SI: I wanted to ask you a general question about your career. Given that you were a dentist for so long, what were the biggest challenges or the biggest changes that you saw over the course of your career?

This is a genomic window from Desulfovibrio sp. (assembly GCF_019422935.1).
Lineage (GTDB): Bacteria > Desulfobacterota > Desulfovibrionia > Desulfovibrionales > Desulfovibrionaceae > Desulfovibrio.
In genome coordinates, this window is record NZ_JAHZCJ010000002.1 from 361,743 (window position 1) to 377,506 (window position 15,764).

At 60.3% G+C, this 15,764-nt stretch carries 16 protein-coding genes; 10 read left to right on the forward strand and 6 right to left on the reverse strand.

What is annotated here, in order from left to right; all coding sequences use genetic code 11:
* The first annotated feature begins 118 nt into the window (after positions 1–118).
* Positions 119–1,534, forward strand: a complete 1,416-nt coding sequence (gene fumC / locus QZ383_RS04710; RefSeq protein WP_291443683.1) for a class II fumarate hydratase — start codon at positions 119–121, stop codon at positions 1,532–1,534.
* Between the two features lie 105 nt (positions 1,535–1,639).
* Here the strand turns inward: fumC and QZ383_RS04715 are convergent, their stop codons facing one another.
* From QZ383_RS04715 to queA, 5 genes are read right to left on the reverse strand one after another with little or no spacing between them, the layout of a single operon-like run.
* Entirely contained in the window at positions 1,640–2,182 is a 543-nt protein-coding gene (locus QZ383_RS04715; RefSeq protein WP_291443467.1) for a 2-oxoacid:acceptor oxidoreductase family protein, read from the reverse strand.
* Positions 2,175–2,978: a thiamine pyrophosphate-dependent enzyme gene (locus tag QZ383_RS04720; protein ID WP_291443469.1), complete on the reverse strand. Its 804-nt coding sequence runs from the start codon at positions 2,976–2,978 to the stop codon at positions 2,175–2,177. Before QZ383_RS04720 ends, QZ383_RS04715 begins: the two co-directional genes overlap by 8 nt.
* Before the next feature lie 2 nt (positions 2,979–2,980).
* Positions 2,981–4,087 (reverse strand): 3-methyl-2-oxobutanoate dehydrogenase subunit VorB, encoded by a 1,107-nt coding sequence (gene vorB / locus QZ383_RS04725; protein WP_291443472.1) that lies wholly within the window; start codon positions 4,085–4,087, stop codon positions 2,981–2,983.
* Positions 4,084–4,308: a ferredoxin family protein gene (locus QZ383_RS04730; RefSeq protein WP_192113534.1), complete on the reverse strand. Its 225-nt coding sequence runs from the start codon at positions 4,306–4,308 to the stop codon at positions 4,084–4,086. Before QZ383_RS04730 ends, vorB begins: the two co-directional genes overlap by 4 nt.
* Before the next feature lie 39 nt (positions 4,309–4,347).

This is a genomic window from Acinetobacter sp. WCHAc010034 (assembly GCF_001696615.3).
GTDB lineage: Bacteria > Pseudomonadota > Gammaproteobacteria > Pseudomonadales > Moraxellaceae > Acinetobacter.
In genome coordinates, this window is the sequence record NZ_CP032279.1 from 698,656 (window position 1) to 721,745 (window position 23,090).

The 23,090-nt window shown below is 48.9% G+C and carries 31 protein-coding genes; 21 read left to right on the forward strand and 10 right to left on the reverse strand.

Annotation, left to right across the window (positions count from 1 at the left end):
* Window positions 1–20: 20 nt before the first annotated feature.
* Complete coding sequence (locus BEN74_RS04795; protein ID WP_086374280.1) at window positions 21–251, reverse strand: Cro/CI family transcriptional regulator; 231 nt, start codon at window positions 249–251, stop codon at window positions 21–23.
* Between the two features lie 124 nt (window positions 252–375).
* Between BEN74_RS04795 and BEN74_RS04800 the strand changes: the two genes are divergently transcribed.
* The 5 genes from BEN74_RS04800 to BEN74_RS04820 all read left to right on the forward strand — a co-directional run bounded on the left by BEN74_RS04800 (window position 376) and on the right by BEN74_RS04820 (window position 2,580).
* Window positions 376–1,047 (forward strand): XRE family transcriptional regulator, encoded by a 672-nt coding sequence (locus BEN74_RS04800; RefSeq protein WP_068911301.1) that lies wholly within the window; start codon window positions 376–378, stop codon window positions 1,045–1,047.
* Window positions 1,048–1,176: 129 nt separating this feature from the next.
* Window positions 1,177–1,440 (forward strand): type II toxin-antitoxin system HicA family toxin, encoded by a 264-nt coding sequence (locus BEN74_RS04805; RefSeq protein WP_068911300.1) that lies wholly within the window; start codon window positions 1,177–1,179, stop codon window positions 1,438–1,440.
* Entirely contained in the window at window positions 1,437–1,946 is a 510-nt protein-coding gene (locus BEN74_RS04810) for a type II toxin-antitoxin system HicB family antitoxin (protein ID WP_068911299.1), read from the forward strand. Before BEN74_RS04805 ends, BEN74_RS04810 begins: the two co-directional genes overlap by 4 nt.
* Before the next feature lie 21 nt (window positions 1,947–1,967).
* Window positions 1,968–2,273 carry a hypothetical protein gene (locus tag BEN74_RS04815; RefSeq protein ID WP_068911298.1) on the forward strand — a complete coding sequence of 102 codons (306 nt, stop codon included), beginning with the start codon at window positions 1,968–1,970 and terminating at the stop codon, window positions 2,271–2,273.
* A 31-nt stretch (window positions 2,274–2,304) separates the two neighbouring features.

HG: Well, I think the biggest thing that happened to me happened after I left practice, because it seemed to me, in Florida--and it might be here as well, it might be all over--that dentists weren't so happy to do fillings anymore. They wanted to do crowns, they wanted to do implants, they wanted to do bridgework, root canals, but ... I was a general practitioner and I never found anything I wanted to specialize in. I was happy doing all of the things that I could do and I did them all, but it's gotten so expensive, compared to what it was when I was in practice. It's, like, impossible. There was one time--I picked up a paper, who knows, three, four, five years ago?--and dentists were making the most money of all the professions, of anything, unbelievable. ... Until you get in need of something, you don't know it, but that's the way it is, but, during my practice, what did I see change? Well, in the beginning, everybody practiced alone. You started upstairs over a drugstore and, eventually, the practice moved downstairs, and then, as it was in places like Florida, with all the strip malls, dentists starting operating out of stores. ... They rented or leased a store and converted it into a dental office, all on the first level, and others, of course, went into medical buildings, which are many. What else? but most of it was single, and then, as time went on, people would take in an assistant, become a partner. The original one would leave and the other one would stay, and then, it got bigger, got bigger. ... I noticed down here, when I was looking for my son-in-law--he's a podiatrist, he was looking for an office--I'd see, like, three names on the door, dental office, and think, "What is this all about?" He said, "They have many offices. They have two or three offices. They work in one community and they work in another. They share the expense." ... I don't know whether they didn't do that well in one, [so], they went in the second, but it was a big change for me, because I only knew that there'd be one person, one dentist, operating in an office. What else can I think of? Dental hygienists were a thing that occurred when I first went into practice. When I first was in practice, there was a movement on to have dental hygienists licensed and permitting them to do work at the chair, cleaning, and it didn't go over big with the periodontists. They didn't want to lose that business, but it was passed and it took place. I go to a dentist here; he's got three girls, three hygienists, in his office. That became a big thing, training them, but that was a big change, because the periodontists didn't want that to happen. Then, they were glad. After it happened, they were so glad, because, as periodontia grew, they needed people to come in and do the cleanings, so [that] they didn't have to do it. So, they welcomed it after a while. What else? I don't know. That's a tough question; should be easy. The materials we worked with, as I said before, changed and you had to adapt to it. There were all kinds of machines that came around in the drilling field. I remember, at first, there was one that fired sand, sand particles, on the tooth to prepare a cavity. Well, that was wonderful. That was really great, except that it also clouded the mirror. You couldn't look in your mirror and see what you wanted to see; then, came another one with white sound. They were selling systems that you could set up with earphones and the patient would hear white sound and wouldn't have any pain--didn't work, didn't work. Then, there was hypnosis. Hypnosis was very big back at the time I started and they were taking out teeth without anesthesia, without bleeding. ... That's still around, but not for dentistry. I don't hear any use of it for dentistry, but ... it, like, snowballed. It was all [the rage]. Everybody was talking about hypnosis. ... After the white sound, then, they came in, I think the next thing in line was the high-speed drill and with the bearings in the hand piece, and so on, and that high-speed is still around and it's still the only thing that you can use that's satisfactory. What else?